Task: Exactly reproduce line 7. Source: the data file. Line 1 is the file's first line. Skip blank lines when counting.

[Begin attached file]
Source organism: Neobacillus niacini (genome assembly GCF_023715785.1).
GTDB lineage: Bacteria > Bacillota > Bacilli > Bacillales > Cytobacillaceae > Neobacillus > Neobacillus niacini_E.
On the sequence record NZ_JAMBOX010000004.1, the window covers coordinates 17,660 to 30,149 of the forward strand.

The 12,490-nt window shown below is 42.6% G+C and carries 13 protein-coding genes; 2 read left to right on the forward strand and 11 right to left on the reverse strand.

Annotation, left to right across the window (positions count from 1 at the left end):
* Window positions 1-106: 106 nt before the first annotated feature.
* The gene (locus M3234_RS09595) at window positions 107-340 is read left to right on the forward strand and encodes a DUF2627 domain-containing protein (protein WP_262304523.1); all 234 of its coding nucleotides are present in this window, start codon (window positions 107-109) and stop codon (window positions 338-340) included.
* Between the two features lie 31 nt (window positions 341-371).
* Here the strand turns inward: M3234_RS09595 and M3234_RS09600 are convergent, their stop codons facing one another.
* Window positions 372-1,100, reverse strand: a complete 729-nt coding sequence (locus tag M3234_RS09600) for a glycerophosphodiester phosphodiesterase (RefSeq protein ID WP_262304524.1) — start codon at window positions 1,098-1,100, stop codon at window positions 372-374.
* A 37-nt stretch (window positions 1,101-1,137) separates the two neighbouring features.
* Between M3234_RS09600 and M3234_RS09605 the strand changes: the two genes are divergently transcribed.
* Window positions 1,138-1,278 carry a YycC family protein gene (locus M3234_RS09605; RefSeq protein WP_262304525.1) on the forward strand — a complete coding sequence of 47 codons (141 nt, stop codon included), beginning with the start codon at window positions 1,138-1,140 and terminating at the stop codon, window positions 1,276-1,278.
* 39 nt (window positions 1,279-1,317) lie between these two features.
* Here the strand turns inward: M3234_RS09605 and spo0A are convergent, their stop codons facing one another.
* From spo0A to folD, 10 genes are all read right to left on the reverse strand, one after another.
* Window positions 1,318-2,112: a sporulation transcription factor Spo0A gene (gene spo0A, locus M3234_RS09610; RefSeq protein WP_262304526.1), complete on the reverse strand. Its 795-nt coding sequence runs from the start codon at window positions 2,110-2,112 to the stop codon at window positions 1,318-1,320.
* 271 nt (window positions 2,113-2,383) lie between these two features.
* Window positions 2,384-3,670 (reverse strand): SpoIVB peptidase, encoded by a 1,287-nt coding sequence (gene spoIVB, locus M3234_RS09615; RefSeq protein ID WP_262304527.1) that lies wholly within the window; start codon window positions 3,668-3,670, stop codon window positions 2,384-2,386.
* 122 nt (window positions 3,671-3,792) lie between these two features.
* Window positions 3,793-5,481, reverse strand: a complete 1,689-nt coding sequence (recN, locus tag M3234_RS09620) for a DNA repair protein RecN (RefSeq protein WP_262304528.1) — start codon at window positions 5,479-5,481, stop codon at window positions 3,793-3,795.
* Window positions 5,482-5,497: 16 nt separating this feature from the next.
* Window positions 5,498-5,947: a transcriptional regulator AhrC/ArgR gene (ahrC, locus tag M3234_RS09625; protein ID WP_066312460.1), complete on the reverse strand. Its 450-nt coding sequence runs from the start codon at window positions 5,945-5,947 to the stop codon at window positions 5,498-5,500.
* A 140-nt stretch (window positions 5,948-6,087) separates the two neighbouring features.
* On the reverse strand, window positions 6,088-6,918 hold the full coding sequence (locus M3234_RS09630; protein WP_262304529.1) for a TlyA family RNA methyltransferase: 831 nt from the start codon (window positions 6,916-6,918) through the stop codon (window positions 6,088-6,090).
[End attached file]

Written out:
* The gene (locus M3234_RS09595) at window positions 107-340 is read left to right on the forward strand and encodes a DUF2627 domain-containing protein (protein WP_262304523.1); all 234 of its coding nucleotides are present in this window, start codon (window positions 107-109) and stop codon (window positions 338-340) included.